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HOUSTON -- As many as 20 of the nation's 150 or so refineries could either change hands or close within the next six months, as the industry copes with low profits and new regulations, The Houston Chronicle reported.
Tom Kloza of the Oil Price Information Service (OPIS) told The Chronicle that a "sales spree" will cause about 10 percent of the nation's refining capacity to be sold or shut down if buyers can't be found.
The current number for sale is roughly twice what is typically on the market, the report said. Kloza had identified 15 refineries for sale, including eight that are widely publicized and are being packaged for potential buyers. Seven more are considered likely candidates for sale or closure. Since Kloza published his refinery report, tipsters have told him that at least five more are up for sale.
The 20 are located across the nation, but not in California, where there already has been a shakeout of less-efficient refineries. Would-be sellers include a mix of companies wanting to shore up dangerously ill balance sheets or trying to avoid spending millions on equipment to remove sulfur from gasoline before new regulations go into effect in January 2004.
The industry already has experienced low profitability for three quarters, said John Felmy, chief economist for the American Petroleum Institute (API). The second quarter wasn't any better than the first, he said. "It reaches a certain point, you kind of throw in the towel."
One sign of the pressure on the business is the sharp drop in price tags in a relatively short period, said Tom O'Malley, chairman and CEO of Premcor, another independent that is acquisition-minded. A refinery that would have cost $400 million on Jan. 1 is worth about $300 million today, O'Malley said.
Even the biggest players, such as Exxon Mobil Corp., reported poor results from refining, but there are several more reasons for wanting to sell refineries.
Some are on the market for ulterior motives, as in the case of Conoco Inc. and Phillips Petroleum Co., which want to grease the Federal Trade Commission's wheels for merger approval by pulling back in markets where their combined capacity raises competitive questions, the report said.
Conoco is offering up a 60,000-barrel-per-day plant in Commerce City, Colo., on the edge of Denver, while Phillips has its 25,000-barrel-per-day plant near Salt Lake City on the block. These are the smallest refineries owned by both companies.
Farmland Industries, a farmer-owned cooperative, has slipped into bankruptcy and is trying to sell its 115,000-barrel-per-day refinery in Coffeyville, Kan. There is some speculation about whether the refinery will be sold, because it faces at least $100 million in upgrades in order to make clean fuels.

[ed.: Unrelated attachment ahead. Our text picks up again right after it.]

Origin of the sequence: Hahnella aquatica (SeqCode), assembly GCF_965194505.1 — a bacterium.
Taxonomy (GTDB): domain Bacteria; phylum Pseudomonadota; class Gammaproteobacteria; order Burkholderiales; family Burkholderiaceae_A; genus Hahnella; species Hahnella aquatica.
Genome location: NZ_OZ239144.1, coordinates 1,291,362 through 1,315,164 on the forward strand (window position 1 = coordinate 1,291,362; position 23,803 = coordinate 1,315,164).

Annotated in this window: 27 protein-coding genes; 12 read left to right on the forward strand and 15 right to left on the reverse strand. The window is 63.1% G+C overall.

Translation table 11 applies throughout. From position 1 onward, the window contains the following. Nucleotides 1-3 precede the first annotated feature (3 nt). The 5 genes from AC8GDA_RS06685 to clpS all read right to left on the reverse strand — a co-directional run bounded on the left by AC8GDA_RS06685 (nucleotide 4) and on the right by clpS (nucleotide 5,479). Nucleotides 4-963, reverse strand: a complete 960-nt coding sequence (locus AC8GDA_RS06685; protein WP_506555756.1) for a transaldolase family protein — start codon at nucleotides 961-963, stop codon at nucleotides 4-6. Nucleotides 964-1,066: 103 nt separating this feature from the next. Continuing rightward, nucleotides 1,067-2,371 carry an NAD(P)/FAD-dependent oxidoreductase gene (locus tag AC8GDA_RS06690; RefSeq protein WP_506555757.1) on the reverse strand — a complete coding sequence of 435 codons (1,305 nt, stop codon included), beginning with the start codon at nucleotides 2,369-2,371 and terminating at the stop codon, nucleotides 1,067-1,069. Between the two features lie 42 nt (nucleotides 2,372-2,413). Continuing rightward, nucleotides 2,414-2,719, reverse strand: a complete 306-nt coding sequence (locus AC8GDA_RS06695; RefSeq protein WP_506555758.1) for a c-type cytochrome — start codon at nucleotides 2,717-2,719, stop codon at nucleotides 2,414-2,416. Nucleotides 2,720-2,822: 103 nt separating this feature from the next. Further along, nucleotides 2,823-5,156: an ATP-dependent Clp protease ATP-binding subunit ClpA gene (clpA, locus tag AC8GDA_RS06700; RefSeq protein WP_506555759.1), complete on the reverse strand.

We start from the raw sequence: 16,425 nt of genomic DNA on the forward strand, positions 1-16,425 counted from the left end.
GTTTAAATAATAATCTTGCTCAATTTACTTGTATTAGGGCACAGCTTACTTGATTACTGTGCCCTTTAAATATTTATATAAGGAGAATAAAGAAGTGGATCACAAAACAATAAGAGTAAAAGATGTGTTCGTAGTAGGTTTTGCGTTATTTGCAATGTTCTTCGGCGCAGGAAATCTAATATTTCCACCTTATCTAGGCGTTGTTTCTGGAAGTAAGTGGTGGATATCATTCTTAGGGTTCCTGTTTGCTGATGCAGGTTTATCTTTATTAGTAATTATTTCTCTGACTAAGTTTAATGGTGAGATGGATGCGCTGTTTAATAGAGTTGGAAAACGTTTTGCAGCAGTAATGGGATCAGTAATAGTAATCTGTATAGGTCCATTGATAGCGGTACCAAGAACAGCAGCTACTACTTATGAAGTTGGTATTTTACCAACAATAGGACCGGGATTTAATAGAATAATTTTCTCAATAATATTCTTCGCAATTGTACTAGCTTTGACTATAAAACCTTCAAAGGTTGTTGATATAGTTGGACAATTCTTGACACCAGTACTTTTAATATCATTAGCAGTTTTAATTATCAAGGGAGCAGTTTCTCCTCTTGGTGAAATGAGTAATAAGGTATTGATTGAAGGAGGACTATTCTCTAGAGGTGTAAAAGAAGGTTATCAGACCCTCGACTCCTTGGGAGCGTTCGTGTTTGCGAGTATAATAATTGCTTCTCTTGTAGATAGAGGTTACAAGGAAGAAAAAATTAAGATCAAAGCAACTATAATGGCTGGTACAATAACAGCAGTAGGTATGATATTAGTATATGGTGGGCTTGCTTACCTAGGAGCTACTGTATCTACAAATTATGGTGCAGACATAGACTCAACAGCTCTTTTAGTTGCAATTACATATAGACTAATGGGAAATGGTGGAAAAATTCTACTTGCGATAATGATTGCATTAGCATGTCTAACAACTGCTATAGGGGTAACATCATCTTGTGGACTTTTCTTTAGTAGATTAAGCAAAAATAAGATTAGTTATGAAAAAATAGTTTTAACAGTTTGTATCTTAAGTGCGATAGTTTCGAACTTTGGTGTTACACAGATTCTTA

Houston's El Paso Corp., seeking to improve its balance sheet, in December started trying to sell its Eagle Point refinery in New Jersey, which it got with the Coastal acquisition. There are no active negotiations at the moment, with the company waiting for a better market, a spokeswoman said.
At the same time the number of sellers is growing, the number of potential buyers is shrinking. A buyer's market like this comes along about once every 25 years, said James Gibbs, chairman, president and CEO of Frontier Oil, a two-refinery business with headquarters in Houston, which would like to grow through acquisitions.
The number of independent refiners, which are the most likely buyers, is down to a handful. Some, like San Antonio-based Valero Energy, are seen as less likely to buy. It spent more than $5 billion for Ultramar Diamond Shamrock last year. The majors, such as Exxon Mobil and Royal Dutch/Shell, are for the most part not interested, the report said.
To meet the new EPA regulations on sulfur content, companies need to make spending commitments now. The costs of meeting the gasoline requirement in 2004 and the diesel requirement in 2006 cover a wide range, from $50 million to $150 million, depending on plant size. The outlook isn't all that gloomy, however, for those that own refineries.
O'Malley is already predicting a big improvement in refinery margins in 2003 as the industry converts to low-sulfur gasoline. As the new equipment is tied in, he said, turnaround times will double, and the nation's refining capacity will be reduced.
Even the drive to get rid of the additive MTBE could work to the long-term advantage of at least some refiners by boosting margins, the report said. It would do this by reducing the amount of gasoline produced -- in the case of California, a significant 10 percent.
ABOVE: A report suggests 20 of the nation's 150 or so refineries could either change hands or close within the next six months.